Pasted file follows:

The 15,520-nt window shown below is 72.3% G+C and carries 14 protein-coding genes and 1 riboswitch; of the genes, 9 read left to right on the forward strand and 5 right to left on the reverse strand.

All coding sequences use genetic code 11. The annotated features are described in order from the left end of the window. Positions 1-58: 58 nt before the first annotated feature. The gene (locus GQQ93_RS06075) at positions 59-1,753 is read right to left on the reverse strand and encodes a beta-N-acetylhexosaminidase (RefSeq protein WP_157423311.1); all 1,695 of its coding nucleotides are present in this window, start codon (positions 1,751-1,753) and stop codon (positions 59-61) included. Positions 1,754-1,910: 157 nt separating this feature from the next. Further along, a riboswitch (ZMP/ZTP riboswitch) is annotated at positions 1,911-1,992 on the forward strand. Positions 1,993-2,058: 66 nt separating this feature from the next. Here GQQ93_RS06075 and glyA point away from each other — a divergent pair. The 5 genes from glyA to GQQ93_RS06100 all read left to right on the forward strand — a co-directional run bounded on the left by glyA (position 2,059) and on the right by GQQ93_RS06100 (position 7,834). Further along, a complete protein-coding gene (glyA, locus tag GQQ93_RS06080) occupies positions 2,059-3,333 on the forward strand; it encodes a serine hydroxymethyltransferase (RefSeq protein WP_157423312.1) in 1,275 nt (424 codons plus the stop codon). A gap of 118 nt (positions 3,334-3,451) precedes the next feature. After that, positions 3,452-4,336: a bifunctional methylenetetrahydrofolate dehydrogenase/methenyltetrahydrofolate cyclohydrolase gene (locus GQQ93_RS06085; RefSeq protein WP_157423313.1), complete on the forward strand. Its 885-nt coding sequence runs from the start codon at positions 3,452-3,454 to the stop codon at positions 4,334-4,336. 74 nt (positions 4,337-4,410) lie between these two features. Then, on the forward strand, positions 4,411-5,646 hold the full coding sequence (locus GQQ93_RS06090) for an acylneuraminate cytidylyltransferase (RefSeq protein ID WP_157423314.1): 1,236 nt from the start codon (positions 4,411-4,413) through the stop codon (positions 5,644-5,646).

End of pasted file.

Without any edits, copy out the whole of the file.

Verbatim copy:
The 15,520-nt window shown below is 72.3% G+C and carries 14 protein-coding genes and 1 riboswitch; of the genes, 9 read left to right on the forward strand and 5 right to left on the reverse strand.

All coding sequences use genetic code 11. The annotated features are described in order from the left end of the window. Positions 1-58: 58 nt before the first annotated feature. The gene (locus GQQ93_RS06075) at positions 59-1,753 is read right to left on the reverse strand and encodes a beta-N-acetylhexosaminidase (RefSeq protein WP_157423311.1); all 1,695 of its coding nucleotides are present in this window, start codon (positions 1,751-1,753) and stop codon (positions 59-61) included. Positions 1,754-1,910: 157 nt separating this feature from the next. Further along, a riboswitch (ZMP/ZTP riboswitch) is annotated at positions 1,911-1,992 on the forward strand. Positions 1,993-2,058: 66 nt separating this feature from the next. Here GQQ93_RS06075 and glyA point away from each other — a divergent pair. The 5 genes from glyA to GQQ93_RS06100 all read left to right on the forward strand — a co-directional run bounded on the left by glyA (position 2,059) and on the right by GQQ93_RS06100 (position 7,834). Further along, a complete protein-coding gene (glyA, locus tag GQQ93_RS06080) occupies positions 2,059-3,333 on the forward strand; it encodes a serine hydroxymethyltransferase (RefSeq protein WP_157423312.1) in 1,275 nt (424 codons plus the stop codon). A gap of 118 nt (positions 3,334-3,451) precedes the next feature. After that, positions 3,452-4,336: a bifunctional methylenetetrahydrofolate dehydrogenase/methenyltetrahydrofolate cyclohydrolase gene (locus GQQ93_RS06085; RefSeq protein WP_157423313.1), complete on the forward strand. Its 885-nt coding sequence runs from the start codon at positions 3,452-3,454 to the stop codon at positions 4,334-4,336. 74 nt (positions 4,337-4,410) lie between these two features. Then, on the forward strand, positions 4,411-5,646 hold the full coding sequence (locus GQQ93_RS06090) for an acylneuraminate cytidylyltransferase (RefSeq protein ID WP_157423314.1): 1,236 nt from the start codon (positions 4,411-4,413) through the stop codon (positions 5,644-5,646).